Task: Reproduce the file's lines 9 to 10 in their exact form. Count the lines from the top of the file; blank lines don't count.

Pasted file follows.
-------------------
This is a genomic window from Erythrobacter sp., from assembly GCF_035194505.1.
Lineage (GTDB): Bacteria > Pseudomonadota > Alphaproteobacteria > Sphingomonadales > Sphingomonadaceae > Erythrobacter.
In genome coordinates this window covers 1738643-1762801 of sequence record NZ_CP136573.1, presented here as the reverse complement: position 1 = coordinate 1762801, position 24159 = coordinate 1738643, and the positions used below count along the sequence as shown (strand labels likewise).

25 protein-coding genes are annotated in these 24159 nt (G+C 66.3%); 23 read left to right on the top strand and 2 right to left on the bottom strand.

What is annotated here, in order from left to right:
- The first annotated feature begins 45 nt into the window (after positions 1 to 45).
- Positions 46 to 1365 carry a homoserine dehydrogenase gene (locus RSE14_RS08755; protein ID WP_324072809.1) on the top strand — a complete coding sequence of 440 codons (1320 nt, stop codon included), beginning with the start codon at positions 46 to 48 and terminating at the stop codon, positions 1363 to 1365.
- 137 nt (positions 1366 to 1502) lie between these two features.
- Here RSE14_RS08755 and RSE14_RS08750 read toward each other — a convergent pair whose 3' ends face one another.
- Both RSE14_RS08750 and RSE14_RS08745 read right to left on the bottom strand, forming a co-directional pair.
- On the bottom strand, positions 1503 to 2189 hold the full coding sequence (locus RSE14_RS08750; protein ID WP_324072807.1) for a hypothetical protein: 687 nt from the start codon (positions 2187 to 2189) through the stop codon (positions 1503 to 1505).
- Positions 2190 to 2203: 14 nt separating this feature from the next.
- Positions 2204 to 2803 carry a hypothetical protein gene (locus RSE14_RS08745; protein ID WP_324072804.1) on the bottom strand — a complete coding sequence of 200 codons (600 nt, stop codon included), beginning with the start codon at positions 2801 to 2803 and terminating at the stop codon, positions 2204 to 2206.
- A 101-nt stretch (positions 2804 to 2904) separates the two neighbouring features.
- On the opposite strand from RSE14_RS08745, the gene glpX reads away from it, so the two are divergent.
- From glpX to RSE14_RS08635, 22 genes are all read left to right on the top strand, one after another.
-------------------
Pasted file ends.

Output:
- Here RSE14_RS08755 and RSE14_RS08750 read toward each other — a convergent pair whose 3' ends face one another.
- Both RSE14_RS08750 and RSE14_RS08745 read right to left on the bottom strand, forming a co-directional pair.